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    Add user account to all systems?


      In EEPC 7.0 Is there a way to automatically add a user account with a fixed password to all systems so IT support personell can always get past PBA without relying on the end user to log in for them?

        • 1. Re: Add user account to all systems?

          Very bad idea. Just add all the engineers to all machines instead.

          • 2. Re: Add user account to all systems?

            The reason we want to use an account with a fixed password is because some laptops may be away from the domain for long periods of time.

            When the laptop comes back, it would have a cached PBA password that would be very old and the IT staff would not be able to authenticate through PBA if they don't remember all their previous passwords and enter the correct old password before being locked out.


            Since we would not be able to get to Windows without going through PBA, does EEPC have a way to sync accounts to the current password without booting into Windows first?

            • 3. Re: Add user account to all systems?

              In situations like this, using recovery would be far more preferable than leaving a gaping hole in your estate, no?

              • 4. Re: Add user account to all systems?

                It would be an account that had no rights to do anything except authenticate PBA on a specific group of laptops.  Needing to do recovery everytime the staff needed to work on a laptop that had been away from the network for several weeks/months would not be practical.

                • 5. Re: Add user account to all systems?

                  Having a shared account with a fixed (and shared) password is a big risk. Even more-so when machines are left unsync'd for long periods of time, since there's no way to reset those credentials on all assets in the case of a breach/loss of those credentials.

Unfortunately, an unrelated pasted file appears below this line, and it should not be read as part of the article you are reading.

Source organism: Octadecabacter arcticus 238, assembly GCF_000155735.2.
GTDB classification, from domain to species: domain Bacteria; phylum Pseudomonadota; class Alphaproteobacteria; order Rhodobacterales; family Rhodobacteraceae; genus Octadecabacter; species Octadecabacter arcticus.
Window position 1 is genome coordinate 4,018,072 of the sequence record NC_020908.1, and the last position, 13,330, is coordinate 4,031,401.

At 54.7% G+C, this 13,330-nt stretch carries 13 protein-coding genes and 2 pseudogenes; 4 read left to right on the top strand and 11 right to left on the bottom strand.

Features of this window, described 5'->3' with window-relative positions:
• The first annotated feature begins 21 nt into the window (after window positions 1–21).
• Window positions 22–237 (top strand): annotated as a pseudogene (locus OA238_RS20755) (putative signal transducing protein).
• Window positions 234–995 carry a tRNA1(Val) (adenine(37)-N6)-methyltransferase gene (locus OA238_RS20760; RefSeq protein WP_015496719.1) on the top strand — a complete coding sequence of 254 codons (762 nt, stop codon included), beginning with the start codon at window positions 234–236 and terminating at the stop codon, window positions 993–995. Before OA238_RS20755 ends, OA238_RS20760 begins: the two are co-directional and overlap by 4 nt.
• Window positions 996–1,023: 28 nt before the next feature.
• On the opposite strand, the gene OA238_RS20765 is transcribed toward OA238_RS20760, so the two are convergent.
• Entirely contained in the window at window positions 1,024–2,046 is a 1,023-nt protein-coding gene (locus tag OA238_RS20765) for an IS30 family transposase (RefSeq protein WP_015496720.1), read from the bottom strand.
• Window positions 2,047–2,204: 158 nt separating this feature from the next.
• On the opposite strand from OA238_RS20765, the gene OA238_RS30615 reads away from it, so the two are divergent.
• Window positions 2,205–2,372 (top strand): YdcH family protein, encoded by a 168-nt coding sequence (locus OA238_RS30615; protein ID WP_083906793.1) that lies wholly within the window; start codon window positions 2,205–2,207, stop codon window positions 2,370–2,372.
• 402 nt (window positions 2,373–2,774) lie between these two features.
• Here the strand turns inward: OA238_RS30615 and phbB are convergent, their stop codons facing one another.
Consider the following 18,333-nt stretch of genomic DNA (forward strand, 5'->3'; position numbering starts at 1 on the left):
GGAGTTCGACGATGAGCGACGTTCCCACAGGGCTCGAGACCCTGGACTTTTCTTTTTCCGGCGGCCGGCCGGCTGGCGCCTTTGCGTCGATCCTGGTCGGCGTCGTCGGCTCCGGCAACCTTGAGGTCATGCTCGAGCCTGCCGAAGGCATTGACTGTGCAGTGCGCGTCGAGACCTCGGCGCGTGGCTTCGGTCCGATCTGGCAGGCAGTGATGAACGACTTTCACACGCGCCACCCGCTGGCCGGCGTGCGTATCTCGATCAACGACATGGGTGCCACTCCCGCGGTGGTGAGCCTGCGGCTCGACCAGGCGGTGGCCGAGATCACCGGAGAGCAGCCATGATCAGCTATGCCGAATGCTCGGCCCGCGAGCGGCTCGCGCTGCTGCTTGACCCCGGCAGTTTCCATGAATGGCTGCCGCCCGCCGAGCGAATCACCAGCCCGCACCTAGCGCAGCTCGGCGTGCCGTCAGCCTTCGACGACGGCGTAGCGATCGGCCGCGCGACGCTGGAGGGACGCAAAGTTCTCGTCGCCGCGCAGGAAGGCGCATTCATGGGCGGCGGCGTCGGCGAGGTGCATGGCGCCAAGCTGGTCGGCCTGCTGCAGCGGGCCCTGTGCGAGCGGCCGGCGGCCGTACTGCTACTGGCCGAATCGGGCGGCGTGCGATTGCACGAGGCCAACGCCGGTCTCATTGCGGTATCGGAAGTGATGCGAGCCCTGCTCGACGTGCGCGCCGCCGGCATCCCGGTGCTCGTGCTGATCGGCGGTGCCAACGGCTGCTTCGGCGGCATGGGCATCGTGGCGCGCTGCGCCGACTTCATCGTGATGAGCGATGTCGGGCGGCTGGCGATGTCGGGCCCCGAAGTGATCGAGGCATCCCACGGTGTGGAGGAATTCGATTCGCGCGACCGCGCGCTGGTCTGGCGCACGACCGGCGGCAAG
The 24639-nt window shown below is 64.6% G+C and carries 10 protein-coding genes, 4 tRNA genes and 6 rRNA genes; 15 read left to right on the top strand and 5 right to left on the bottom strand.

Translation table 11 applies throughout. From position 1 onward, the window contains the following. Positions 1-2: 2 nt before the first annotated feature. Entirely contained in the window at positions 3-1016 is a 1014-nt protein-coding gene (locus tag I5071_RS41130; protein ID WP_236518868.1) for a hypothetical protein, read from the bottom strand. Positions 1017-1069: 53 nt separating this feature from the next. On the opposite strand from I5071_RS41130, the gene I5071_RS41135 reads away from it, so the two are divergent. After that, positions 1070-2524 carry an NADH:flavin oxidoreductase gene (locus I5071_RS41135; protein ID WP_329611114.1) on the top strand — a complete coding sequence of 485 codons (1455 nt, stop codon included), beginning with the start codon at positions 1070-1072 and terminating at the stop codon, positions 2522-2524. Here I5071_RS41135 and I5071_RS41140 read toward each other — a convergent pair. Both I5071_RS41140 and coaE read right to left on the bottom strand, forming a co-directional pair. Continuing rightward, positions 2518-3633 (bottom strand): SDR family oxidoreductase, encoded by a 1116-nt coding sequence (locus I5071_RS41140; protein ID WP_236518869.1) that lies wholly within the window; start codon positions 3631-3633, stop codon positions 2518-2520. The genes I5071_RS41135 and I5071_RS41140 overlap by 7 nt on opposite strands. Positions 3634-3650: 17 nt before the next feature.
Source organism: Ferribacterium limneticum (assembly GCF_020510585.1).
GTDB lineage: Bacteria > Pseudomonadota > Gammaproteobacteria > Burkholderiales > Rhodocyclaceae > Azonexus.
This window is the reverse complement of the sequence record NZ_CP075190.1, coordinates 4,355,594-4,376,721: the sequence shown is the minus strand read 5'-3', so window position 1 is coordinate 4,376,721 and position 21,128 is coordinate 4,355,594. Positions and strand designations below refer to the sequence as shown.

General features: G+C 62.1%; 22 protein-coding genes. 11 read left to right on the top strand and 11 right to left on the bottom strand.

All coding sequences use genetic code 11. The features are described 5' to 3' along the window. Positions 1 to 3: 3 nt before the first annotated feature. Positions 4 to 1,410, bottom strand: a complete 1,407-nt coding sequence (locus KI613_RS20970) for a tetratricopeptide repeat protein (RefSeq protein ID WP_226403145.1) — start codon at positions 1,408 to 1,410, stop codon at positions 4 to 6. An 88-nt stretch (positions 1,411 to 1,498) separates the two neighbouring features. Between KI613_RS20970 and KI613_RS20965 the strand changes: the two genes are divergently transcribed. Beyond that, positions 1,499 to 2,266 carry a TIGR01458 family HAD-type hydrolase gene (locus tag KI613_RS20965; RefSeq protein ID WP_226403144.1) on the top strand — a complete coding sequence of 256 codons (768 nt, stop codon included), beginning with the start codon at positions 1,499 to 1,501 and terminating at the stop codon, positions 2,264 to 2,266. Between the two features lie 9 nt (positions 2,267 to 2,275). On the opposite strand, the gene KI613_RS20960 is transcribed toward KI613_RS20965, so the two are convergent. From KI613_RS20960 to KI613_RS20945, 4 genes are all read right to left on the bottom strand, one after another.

Getting through PBA is essentially "everything" for us. The product is rendered useless if you're willing to hand out free "get through PBA" cards. Hence, we recommend going the recovery route, since rogue users would have to jump through extra hoops to get access.


                  Ultimately, you can assign a user to the root with a known password with the existing product today. But it's not at all recommended. The risks are too high.

                  • 6. Re: Add user account to all systems?

                    I thought you meant the tech would need to do a  challenge/response recovery if their current password was not cached on the laptop. I forgot about recovery questions.

                    Do the recovery answers automatically sync to every computer with their user account?

                    Also, if there is a policy to bypass PBA when computers are on the local network, would that be an alternative way assuming the laptop had a working network connection?  I don't understand how that would work though since don't you need to get past PBA before the networking starts?

                    • 7. Re: Add user account to all systems?

                      Any of the recovery options is preferable to shared credentials (IMO).


                      As for your second question, folivier has already answered your post on another thread: https://community.mcafee.com/message/277670#277670





                      • 8. Re: Add user account to all systems?

                        That is of limited value because it is only possible on a vPro system and assumes you also have Deep Command deployed in your environment.

                        There are some other prodicts where this can be done all within the encryption product by pinging some key IP addresses before the Windows login promptis presented.  If it is unable to reach those IPs, the system shuts down and takes the user back to the PBA screen.  No special hardware requirements needed.

                        • 9. Re: Add user account to all systems?

                          We deliberately avoid having a network stack in our preboot environment, to plug the many potential security holes that inherently come along with network stacks. The vPro chip allows for a secure channel at a hardware level.


                          The mechanism you describe sounds like little more than a gimmick ; I steal your laptop, plug it into my own network, sniff the ping requests, then configure device(s) to respond. Failing that, I'll start scouring the disk for the machine key that'll be written on it somewhere

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